Theological significance

Rama, the hero of the Ramayana, is a popular deity worshipped in the Hindu religion. Each year, many devout pilgrims trace his journey through India, halting at each of the holy sites along the way. The poem is not seen as just a literary monument, but serves as an integral part of Hinduism, and is held in such reverence that the mere reading or hearing of it, or certain passages of it, is believed by Hindus to free them from sin and bless the reader or listener.

According to Hindu tradition, Rama is an incarnation (Avatar) of the god Vishnu. The main purpose of this incarnation is to demonstrate the righteous path (dharma) for all living creatures on earth.

Arshia Sattar states that the central theme of the Ramayana, as well as the Mahabharata, is respectively Ram’s and Krishna’s hidden divinity and its progressive revelation.

Modern day Burmese version of Ramayana and Ravana / Yawana (ရာ၀ဏ) / Datha-giri (ဒသဂီရိ)

In the modern day Burmese version of the Ramayana by Chit Oo Nyo ခ်စ္ဦးညိဳ,

Lakshmana / LetKhaNa လကၡဏာ and Ravana / Yawana (ရာ၀ဏ) or Datha-giri (ဒသဂီရိ)’s turn came ahead of Rama / Yama (ရာမ).

Lakshmana / LetKhaNa လကၡဏာ could lift the bow and as he tried it he looked at his brother Rama / Yarma ရာမ and left it unlifted so that Rama / Yarma ရာမ will gain the hand of Sita / Thida သီတာ.

In Ravana / Yawana (ရာ၀ဏ) or Datha-giri (ဒသဂီရိ)’s turn, he looked at Sita / Thida သီတာ as he was lifting the bow. Although he knew he could lift the bow, he saw Sita / Thida သီတာ becoming worried and decided to stop lifting the bow and went off. In this version, Ravana / Yawana (ရာ၀ဏ) is the hero who suffers for his love’s happiness.


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5 Responses to “Ramayana / Yarma LetKhaNar ရာမ လကၡဏာ / ရာမ ဇာတ္ Yama Zatdaw”

  1. Sourav Roy Says:

    After some exhaustive research, I have reached to a conclusion that versions of Ramayana exists in many languages, including Annamese, Balinese, Bengali, Cambodian, Chinese, Gujarati, Javanese, Kannada, Kashmiri, Khotanese, Laotian, Malaysian, Marathi, Oriya, Prakrit, Sanskrit, Santhali, Sinhalese, Tamil, Telugu, Thai, Tibetan, etc. In Sanskrit itself there are 25 different versions. According to A. K. Ramanujam, more than 300 tellings of Ramayana exist.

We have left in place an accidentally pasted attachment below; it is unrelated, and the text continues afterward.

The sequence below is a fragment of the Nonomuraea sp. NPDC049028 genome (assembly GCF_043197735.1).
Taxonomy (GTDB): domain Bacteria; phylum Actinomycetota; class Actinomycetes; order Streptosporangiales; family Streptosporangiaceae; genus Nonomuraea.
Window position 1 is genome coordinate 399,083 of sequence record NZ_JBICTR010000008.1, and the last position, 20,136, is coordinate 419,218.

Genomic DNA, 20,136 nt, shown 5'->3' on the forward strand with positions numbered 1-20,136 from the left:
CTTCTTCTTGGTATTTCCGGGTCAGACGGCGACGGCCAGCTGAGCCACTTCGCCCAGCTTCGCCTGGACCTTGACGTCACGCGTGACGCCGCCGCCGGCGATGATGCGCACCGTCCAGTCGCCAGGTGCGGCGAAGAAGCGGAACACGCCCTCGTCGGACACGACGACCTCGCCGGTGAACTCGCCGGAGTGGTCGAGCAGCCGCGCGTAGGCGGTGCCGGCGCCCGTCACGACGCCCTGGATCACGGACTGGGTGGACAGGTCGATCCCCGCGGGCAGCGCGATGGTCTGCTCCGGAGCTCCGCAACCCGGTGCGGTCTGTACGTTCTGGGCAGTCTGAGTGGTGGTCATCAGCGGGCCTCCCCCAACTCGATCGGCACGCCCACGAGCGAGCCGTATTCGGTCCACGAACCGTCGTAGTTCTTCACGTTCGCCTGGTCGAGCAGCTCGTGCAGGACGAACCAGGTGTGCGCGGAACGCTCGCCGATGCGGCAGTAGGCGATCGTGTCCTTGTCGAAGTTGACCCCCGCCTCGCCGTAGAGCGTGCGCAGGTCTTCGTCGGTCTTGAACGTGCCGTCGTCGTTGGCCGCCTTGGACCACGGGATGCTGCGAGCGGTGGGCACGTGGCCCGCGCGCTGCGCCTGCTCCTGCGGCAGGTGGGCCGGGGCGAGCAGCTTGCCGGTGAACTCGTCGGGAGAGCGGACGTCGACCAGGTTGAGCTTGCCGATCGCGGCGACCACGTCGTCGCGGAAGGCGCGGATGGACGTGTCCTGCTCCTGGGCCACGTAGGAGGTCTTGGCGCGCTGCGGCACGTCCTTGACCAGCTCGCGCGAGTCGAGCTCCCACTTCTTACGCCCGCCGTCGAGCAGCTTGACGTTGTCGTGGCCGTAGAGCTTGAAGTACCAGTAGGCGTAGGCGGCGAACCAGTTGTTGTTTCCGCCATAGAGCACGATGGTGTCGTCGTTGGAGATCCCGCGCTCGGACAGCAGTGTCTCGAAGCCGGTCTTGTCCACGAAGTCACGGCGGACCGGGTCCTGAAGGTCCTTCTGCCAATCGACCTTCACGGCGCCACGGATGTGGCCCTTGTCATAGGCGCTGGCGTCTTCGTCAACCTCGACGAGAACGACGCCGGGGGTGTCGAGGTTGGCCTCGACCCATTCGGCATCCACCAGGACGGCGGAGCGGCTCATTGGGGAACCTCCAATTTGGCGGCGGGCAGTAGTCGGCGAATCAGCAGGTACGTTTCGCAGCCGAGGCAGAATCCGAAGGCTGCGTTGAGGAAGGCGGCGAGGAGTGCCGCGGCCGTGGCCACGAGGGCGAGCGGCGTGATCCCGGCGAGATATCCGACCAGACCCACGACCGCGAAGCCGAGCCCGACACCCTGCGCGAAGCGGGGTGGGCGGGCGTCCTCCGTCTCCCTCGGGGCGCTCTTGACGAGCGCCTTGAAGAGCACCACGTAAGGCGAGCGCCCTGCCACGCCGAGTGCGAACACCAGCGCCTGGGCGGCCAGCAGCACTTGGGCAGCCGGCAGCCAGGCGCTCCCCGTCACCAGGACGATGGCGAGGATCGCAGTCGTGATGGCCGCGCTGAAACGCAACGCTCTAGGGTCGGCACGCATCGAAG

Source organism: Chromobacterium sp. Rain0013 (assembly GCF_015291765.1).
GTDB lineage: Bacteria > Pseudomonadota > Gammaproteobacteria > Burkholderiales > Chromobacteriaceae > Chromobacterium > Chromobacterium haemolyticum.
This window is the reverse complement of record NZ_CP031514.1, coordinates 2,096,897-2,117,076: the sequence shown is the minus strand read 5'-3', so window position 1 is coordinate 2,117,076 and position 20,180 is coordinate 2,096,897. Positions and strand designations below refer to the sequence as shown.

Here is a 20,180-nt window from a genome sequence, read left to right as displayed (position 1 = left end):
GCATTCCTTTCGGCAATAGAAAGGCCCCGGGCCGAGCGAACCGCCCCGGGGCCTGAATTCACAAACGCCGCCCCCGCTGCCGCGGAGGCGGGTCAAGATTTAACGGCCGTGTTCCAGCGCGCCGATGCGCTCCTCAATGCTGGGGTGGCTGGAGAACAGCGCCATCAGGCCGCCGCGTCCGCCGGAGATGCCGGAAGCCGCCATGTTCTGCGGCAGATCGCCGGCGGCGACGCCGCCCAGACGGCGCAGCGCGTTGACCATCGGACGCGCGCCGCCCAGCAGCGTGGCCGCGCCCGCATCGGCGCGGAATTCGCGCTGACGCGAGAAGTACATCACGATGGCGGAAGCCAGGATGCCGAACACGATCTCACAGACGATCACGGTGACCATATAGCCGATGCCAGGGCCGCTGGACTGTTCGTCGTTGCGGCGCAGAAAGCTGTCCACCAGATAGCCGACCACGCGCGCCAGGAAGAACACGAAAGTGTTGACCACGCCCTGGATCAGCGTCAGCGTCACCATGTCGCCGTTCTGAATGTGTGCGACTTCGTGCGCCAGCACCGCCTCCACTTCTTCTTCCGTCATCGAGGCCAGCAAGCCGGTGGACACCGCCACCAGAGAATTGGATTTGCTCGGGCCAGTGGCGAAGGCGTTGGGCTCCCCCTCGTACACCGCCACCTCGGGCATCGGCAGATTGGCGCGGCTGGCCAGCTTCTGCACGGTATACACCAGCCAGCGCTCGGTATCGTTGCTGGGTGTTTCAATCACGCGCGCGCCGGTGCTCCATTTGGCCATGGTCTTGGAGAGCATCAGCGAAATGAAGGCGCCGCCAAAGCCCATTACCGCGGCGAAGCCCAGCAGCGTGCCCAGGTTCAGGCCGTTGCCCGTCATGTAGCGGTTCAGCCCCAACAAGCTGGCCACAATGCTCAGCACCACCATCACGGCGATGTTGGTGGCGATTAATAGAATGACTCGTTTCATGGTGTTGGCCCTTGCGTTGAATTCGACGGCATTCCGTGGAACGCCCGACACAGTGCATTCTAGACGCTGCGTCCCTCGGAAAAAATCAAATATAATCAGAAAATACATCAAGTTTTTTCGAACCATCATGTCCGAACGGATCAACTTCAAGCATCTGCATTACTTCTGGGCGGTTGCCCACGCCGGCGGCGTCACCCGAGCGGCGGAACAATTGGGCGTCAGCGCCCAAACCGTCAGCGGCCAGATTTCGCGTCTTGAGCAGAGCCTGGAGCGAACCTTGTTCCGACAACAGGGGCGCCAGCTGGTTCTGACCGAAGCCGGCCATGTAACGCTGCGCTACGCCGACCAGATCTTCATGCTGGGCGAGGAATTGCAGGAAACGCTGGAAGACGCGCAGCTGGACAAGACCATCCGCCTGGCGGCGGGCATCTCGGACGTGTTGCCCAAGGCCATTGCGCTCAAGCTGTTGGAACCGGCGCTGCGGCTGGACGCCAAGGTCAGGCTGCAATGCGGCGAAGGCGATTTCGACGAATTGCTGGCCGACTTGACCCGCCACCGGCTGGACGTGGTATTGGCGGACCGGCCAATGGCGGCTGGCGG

Each has newer dimensions, more fascinating than the other.

    Read them in reverse order here- http://souravroy.com/?s=too+many+ramayanas

    • nyiwin Says:

      Dear Sourav Roy, I have read your blogs “Too many Ramayanas”.
      The Rama play is one of our National dramas, although its origin is in India, as is Buddhism, and our culture and tradition takes them in as if they are our own.
      I have known the Rama play since I was young without realizing its origin and it was much later that I learned of its origin and the fact that our National troupe participated in the Ramayana play festivals some time ago. I do not know about the current day festivals.
      A few years back, an episode of the Rama play was the theme in the National Singing, Dancing, Composing and Playing (musical instrument) ဆို က ေရး တီး contest; the bow stringing competition ေလးတင္ခန္း (for the selection of the groom for Sita / Thida သီတာ.
      In the modern day Burmese version of the Ramayana by Chit Oo Nyo ခ်စ္ဦးညိဳ, Lakshmana / LetKhaNa လကၡဏာ could lift the bow as he tried it, but he looked at his brother Rama / Yarma ရာမ and left it unlifted so that Rama / Yarma ရာမ will gain the hand of Sita / Thida သီတာ.
      In Ravana / Yawana (ရာ၀ဏ) or Datha-giri (ဒသဂီရိ)’s turn, he looked at Sita / Thida သီတာ as he was lifting the bow. Although he knew he could lift the bow, he saw Sita / Thida သီတာ becoming worried and decided to stop lifting the bow and went off. In this version, Ravana / Yawana (ရာ၀ဏ) is the hero who suffers for his love’s happiness.

  2. nyiwin Says:

    Our common cultural heritage, passed through the generations in different countries resulted in many versions, like different species develop in different lands from the same original one. Cultural evolution with mutations!

  3. faza Says:

    too long…………………………